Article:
Following Sands's election win, the British government introduced the Representation of the People Act 1981 which prevents prisoners serving jail terms of more than one year in either the UK or the Republic of Ireland from being nominated as candidates in British elections.[35][36] The enactment of the law, as a response to the election of Sands, consequently prevented other hunger strikers from being elected to the House of Commons.[37]


Bobby Sands's grave in Milltown Cemetery

Sands died on 5 May 1981 in the Maze's prison hospital after 66 days on hunger strike, aged 27.[38] The original pathologist's report recorded the hunger strikers' causes of death as "self-imposed starvation", amended to simply "starvation" following protests by the dead strikers' families. The coroner recorded verdicts of "starvation, self-imposed".[39]

Sands became a martyr to Irish republicans,[40] and the announcement of his death prompted several days of rioting in nationalist areas of Northern Ireland. More than 100,000 people lined the route of Sands's funeral, and he was buried in the 'New Republican Plot' alongside 76 others. Their graves are maintained by the National Graves Association, Belfast.[41]



In response to a question in the House of Commons on 5 May 1981, the British Prime Minister, Margaret Thatcher said, "Mr Sands was a convicted criminal. He chose to take his own life. It was a choice that his organisation did not allow to many of its victims".[42]

Cardinal Basil Hume, head of the Catholic Church in England and Wales, condemned Sands, describing the hunger strike as a form of violence. However, he noted that this was his personal view. The Roman Catholic Church's official stance was that ministrations should be provided to the hunger strikers who, believing their sacrifice to be for a higher good, were acting in good conscience.[43]

At Old Firm football matches in Glasgow, Scotland, some Rangers fans have been known to sing songs mocking Sands to taunt fans of Celtic. Of those who identify with a particular religion, Rangers fans are mainly Protestant[citation needed] and predominantly sympathetic to unionists; Celtic fans are traditionally more likely to support nationalists.[44][failed verification] Celtic fans regularly sing the republican song "The Roll of Honour", which commemorates the 10 men who died in the 1981 hunger strike, amongst other songs in support of the IRA. Sands is mentioned in the line "They stood beside their leader – the gallant Bobby Sands." Rangers' taunts have since been adopted by the travelling support of other UK clubs, particularly those with strong British nationalist ties, as a form of anti-Irish sentiment.[45] The 1981 British Home Championship football tournament was cancelled following the refusal of teams from England and Wales to travel to Northern Ireland in the aftermath of his death, due to security concerns.[citation needed]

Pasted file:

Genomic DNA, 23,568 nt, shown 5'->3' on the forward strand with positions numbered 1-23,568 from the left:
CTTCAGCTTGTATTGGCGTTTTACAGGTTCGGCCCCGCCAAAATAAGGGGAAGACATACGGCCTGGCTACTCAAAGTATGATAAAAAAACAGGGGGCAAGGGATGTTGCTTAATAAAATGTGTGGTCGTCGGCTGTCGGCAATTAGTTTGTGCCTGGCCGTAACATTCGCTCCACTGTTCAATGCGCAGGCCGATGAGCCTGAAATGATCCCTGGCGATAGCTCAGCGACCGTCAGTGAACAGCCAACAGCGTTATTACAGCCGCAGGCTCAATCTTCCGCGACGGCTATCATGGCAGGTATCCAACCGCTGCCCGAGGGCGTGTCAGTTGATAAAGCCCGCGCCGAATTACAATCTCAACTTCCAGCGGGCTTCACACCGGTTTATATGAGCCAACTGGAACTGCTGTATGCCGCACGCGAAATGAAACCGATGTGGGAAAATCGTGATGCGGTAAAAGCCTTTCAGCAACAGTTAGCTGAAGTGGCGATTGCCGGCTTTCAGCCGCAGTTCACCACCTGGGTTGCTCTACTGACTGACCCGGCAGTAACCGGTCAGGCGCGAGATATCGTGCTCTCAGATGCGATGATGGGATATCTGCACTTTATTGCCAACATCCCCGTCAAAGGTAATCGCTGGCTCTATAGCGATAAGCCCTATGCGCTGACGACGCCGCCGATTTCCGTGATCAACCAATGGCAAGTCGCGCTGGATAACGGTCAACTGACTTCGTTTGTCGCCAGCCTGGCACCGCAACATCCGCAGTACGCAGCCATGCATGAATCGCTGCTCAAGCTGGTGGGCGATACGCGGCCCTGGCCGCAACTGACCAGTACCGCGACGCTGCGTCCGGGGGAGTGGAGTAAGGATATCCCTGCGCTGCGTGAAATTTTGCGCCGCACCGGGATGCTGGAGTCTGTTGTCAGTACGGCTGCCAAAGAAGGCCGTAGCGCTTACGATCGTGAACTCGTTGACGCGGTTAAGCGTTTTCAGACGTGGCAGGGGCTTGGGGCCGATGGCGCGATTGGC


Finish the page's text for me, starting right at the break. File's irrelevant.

A memorial mural to Sands along Falls Road, Belfast

In Europe, there were widespread protests after Sands's death. 5,000 Milanese students burned the Union Flag and chanted "Freedom for Ulster" during a march. The British Consulate at Ghent was raided.[46] In Paris, thousands marched "behind a huge portrait of Sands, to chants of 'the IRA will conquer'".[46]